They made a left turn into the weekend Friday at St. Andrews, where John Daly, Katsuyoshi Tomori and Brad Faxon lead at the midway point of the 124th British Open.
Here they are, three guys at six-under-par 138 with nothing else in common except they all hold their golf clubs with two hands.
Daly is known for his big drives and now for his big appetite after he admitted polishing off four doughnuts and a chocolate chip muffin during his round. The 14th club in his bag probably is a fork.
Daly, who shot 71, isn’t worried about gaining weight.
“As long as my pants fit, I don’t care,” he said.
Tomori is a household name, but mainly in his own house. A 40-year-old from Fukuoka, Japan, he started playing golf when he got a job picking up balls at a driving range when he was 22.
He is using a caddie from Turnberry and neither understands the other. But after shooting a 68, Tomori understands enough to think St. Andrews is not too hard. He isn’t sure if he likes links courses or not.
“It will depend on how he does this week,” Tomori’s interpreter said.
Faxon was an economics major at Furman, which probably explains his economical use of the swing in a round that required only 67 strokes.
As he is also a student of the game, Faxon, although playing St. Andrews for the first time, still remembers the color of Jack Nicklaus’ sweater when he won here in 1978.
“Light blue and white argyle,” said Faxon, who watched Nicklaus’ victory on television.
It was definitely sweater weather Friday on the wind-whipped Old Course, where the only thing worse than the direction of the wind was its cold, cold heart.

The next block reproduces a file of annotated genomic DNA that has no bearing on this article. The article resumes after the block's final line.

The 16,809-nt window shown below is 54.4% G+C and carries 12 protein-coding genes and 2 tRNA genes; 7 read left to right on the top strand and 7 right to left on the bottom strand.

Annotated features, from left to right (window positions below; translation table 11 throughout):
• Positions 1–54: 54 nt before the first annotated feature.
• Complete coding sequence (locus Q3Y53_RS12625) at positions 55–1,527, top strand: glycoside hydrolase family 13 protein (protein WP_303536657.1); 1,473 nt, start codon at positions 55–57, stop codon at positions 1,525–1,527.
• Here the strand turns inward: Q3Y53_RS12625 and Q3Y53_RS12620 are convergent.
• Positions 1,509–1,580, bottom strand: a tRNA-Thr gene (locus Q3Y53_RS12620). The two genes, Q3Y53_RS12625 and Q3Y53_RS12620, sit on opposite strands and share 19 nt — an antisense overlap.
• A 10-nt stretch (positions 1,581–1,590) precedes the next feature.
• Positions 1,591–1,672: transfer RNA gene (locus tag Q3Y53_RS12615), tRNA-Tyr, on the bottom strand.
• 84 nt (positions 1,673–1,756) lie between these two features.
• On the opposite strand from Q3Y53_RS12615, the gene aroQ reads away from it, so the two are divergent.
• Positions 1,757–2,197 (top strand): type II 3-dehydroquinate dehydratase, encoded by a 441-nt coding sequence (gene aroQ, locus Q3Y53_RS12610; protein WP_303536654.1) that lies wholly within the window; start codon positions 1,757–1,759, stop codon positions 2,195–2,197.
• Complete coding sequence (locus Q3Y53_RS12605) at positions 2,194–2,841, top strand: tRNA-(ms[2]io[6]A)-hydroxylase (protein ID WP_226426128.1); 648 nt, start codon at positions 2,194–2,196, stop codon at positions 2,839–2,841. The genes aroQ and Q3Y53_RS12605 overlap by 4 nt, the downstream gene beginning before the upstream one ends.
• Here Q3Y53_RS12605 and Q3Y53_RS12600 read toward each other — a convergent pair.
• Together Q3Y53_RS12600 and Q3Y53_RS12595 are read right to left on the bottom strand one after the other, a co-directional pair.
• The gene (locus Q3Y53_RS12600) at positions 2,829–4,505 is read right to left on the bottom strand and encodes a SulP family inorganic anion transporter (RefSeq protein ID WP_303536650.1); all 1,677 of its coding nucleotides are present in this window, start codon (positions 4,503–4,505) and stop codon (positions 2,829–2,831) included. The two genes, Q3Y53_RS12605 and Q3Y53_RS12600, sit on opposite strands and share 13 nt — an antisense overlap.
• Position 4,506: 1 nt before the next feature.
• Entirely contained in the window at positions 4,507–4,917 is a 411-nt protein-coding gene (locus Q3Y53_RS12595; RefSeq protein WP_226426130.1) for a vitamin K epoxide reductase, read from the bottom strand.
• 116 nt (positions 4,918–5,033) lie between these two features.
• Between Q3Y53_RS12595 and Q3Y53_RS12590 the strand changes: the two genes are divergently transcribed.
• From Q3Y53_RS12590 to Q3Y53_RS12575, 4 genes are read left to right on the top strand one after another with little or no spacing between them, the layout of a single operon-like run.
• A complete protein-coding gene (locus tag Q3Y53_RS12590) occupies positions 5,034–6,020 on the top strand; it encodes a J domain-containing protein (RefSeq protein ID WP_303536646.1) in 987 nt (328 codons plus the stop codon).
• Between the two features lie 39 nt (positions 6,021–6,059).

The blustery wind played tricks with nearly every shot, even putts, and that made it kind of cozy between the leaders and their closest pursuers.
Ernie Els, Corey Pavin and Ben Crenshaw are one shot behind the leaders at five-under 139, lodged in a group that also includes John Cook, Mark Brooks and Costantino Rocca.
Payne Stewart, Vijay Singh and Justin Leonard are next at 140, only two shots off the lead.
Pavin looked at the scoreboard and called it a parking lot.
“When I see a leader board like that, I try not to pay any attention that much,” he said. “It’s really hard to keep track of, there are so many people.”
Tom Watson and Mark McNulty, who had part of the first-round lead, didn’t have their best days. Each shot 76 and is five shots back.
Despite everything, Els had a chance for something really special. He led by a shot after a remarkable stretch of birdies at Nos. 10, 12, 13 and 14.
Just when he thought he was on his way, he was blown off it. He bogeyed the 413-yard 15th when he three-putted from 40 feet and dropped another shot with a bogey at No. 17 after he missed the green.
“I tried to push too hard,” he said. “I should back off a little bit and take it more easy. It’s a learning experience. Now I have gotten over it and I go on.”
Bill Glasson’s fall was a lot harder. He was tied for the lead when he got to the 17th hole, then hit his tee shot out of bounds on his way to a quadruple bogey eight. He finished with a 74 and is at 142.
Crenshaw was blown off track by the blustery wind and managed only a 72, but that was good enough to keep him as close to the action as the Jigger Inn is to the 17th hole.